On the morning of my 40th birthday I decided to take my 22-month-old daughter, Sienna, to the movies. I wasn’t sure if 22 months was too young for a child to go to movie theater, but I didn’t care because I knew if I didn’t get out of the apartment, I’d dwell until misery swallowed me. There was, of course, only one movie for us to see (cue Miss Idina Menzel):


Elaine’s not a big Disney fan, so I saw Frozen alone when it first opened, but since that day Sienna and I have probably watched the ”Let It Go” clip on YouTube about a quadrillion times, so I thought seeing it on the big screen would blow her mind; plus it was the sing-a-long version so I knew if my daughter yelled at the screen or ran around I’d at least be surrounded by similarly frazzled parents with their rambunctious children. In hindsight this was also a massive undertaking since I’m anxious any time I take Sienna outside, always imagining people talking about and judging me for being a stay-at-home dad, but on my birthday, a clear, crisp February morning, I bundled her up, strapped her into her car seat and told her it was adventure time.

As we entered the multiplex Sienna looked around and took in everything, particularly the luminosity of the theater lobby, big white bulbs overhead, red blinking lights announcing theater times. “Lights!” she repeated on a loop. “Lights!”

LEGO Movie?” a fiftyish man with a bushy red mustache asked when we reached the counter.

“Nope. Frozen,” I said. “Taking my daughter to her first movie.”

“Good choice.” He smiled and gestured towards Sienna who wore her most serious expression. “And in that case we have something special in store for this little cutie. Just head over to the concession stand and let me know she’s a first-timer.”

I did so and after many congratulations, we received a free children’s popcorn. We walked down the hallway and passed a huge cardboard advertisement for Muppets Most Wanted and Sienna quickly ran up and touched Animal’s face. She LOVES Animal, especially his solo during the Muppets’ rendition of “Bohemian Rhapsody.” I had to sneak in a quick shot.


The theater was packed and by “packed” I mean crammed with empty seats. Seems 10:25 AM on a Monday is a perfect time to take your kids to the movies, especially if a film’s been out seemingly forever. I chose an aisle seat behind a wheelchair area giving us plenty of legroom in case Sienna needed to run around. I had no idea what to expect from her. Would the movie’s volume scare her? Would she sit for more than 10 minutes? As I said: adventure time.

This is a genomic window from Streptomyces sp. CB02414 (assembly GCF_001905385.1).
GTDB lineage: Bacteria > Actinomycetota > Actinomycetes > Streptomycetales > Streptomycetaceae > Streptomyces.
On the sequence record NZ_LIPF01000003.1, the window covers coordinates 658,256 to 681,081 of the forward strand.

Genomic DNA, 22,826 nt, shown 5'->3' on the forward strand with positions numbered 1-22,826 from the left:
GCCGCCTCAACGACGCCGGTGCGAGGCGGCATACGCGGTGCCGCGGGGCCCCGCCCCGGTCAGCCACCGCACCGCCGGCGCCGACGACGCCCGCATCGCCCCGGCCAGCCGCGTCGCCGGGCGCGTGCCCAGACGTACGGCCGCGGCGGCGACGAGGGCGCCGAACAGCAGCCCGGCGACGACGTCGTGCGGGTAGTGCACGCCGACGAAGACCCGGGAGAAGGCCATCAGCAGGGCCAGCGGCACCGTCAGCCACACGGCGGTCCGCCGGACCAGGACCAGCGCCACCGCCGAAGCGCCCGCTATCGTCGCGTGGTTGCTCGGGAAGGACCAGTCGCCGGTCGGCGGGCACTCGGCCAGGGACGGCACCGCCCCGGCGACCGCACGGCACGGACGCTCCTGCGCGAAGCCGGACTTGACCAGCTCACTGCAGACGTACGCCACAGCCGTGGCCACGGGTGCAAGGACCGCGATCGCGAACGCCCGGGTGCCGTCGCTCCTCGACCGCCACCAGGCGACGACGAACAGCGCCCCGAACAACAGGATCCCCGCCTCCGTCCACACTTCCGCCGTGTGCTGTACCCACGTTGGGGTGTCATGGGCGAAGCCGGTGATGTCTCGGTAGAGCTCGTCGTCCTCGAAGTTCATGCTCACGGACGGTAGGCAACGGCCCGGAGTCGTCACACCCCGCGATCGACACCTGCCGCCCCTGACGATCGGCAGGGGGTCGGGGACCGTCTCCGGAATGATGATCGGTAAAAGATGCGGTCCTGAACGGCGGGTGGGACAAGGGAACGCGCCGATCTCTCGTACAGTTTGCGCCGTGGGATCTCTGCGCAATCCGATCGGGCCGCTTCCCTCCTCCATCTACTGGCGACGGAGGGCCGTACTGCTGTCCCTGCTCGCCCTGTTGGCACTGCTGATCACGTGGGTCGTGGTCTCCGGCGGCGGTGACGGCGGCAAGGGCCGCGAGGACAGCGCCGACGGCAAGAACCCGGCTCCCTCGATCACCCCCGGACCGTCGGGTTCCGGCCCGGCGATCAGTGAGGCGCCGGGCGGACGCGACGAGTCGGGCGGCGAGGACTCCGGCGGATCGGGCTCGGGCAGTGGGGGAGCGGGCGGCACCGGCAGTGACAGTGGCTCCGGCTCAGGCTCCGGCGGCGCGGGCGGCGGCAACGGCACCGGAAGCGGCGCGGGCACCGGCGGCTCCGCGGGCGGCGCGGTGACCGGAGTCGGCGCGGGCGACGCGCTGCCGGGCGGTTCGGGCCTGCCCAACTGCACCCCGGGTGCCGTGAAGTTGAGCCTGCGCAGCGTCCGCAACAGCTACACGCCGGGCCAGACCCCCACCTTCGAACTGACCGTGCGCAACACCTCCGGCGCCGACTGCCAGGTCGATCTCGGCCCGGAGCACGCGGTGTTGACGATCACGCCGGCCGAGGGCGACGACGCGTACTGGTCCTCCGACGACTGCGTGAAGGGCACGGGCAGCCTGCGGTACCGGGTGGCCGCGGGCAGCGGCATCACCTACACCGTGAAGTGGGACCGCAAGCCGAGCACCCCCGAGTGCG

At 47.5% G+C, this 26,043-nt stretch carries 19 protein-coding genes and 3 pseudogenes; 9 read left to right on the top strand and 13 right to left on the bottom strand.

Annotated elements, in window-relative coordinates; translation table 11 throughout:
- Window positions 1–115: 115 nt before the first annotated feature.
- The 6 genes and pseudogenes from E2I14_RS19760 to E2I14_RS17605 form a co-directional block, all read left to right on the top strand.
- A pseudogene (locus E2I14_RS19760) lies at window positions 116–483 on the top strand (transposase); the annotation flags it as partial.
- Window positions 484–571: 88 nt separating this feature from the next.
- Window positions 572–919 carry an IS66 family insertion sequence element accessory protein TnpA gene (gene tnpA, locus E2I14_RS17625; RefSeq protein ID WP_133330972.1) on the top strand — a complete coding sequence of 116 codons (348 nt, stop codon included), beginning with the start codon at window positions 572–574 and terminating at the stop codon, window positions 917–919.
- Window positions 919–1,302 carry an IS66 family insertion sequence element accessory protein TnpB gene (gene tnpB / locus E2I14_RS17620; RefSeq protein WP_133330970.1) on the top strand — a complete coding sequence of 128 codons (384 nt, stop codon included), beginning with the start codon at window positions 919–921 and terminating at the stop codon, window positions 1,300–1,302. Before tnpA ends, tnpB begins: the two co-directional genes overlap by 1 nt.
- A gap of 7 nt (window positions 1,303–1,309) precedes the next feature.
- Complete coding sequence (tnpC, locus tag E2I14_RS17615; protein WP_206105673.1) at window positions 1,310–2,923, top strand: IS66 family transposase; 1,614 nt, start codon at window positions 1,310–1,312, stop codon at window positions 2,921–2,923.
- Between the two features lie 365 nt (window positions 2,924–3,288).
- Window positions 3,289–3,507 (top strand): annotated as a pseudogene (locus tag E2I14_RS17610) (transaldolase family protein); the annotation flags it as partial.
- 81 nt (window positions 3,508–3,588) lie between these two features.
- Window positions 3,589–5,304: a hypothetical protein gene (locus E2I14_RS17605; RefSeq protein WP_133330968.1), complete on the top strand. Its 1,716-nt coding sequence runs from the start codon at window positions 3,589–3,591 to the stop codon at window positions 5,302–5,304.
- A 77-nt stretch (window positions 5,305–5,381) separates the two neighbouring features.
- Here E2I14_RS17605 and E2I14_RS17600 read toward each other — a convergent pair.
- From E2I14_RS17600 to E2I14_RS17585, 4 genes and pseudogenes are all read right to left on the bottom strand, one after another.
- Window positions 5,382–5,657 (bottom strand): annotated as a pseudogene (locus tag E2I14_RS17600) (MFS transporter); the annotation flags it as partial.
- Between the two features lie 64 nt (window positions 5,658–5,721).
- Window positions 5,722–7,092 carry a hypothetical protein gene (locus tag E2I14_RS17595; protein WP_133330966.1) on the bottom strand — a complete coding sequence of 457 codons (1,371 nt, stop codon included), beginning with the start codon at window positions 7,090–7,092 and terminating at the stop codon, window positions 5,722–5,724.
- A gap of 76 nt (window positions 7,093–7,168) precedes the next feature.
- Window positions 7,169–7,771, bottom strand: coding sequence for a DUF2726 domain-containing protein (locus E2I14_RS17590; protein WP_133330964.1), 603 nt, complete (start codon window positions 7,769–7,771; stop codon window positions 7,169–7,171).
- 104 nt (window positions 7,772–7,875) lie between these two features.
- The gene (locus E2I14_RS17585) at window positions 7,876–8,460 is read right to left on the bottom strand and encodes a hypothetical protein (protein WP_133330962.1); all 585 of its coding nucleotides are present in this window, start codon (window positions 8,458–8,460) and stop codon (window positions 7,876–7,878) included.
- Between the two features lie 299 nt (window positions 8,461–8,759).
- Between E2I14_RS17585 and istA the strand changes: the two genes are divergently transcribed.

I placed her in a seat and made sure I could access everything: popcorn, water, Cheerios, diaper bag, Elmo doll (wish she’d lose that thing! Not an Elmo fan!). Then I had to snap a pic because she looked so darn small and cute and befuddled!


The lights dimmed and we sat through ads and previews (“GREEN!” Sienna yelled happily whenever a preview card appeared) and then it was magic time.

First a clever, Oscar-nominated Mickey Mouse short in which Mickey, Minnie and the gang break through the screen and into a CGI, 3D world. “MICKEY MOUSE! MICKEY MOUSE!” Sienna announced, pointing at the screen. I told her it was indeed Mickey and ran my fingers through her hair. Then it was time for the main feature.

I don’t know how she did it, but Sienna sat through nearly the entire movie as if she were a film critic (or maybe she’s just like her mom who gets distracted and sucked in by any type of moving image, including commercials—she could be talking to you while walking into a room, but upon noticing the flickering TV, she’s an instant zombie and you actually have to snap your fingers to get her attention. Ok, maybe I’m exaggerating…you don’t always have to snap your fingers). Getting back to Sienna, she stood up once and nearly fell through the space between the seat back and cushion, but then she resettled on my lap. She got a little antsy near the end of the film and ran around for maybe 15 minutes, but most of the time she looked like this:


We sang along to “Want To Build A Snowman?” and she pointed out all sorts of things like “SNOW!” and “HORSE!” and “WOLF!” to which she gave an accompanying, ”A-wooooooo! Wooooo-woooo–wooo!”

And when those opening, almost hypnotic notes of “Let It Go” began she jumped up and squealed, singing along as best as she could and mimicking Queen Elsa’s movements, arms thrust in the air in triumph. I sat there not thinking about my birthday, turning 40 or the past or future, but concentrating only on my daughter, on our special time together.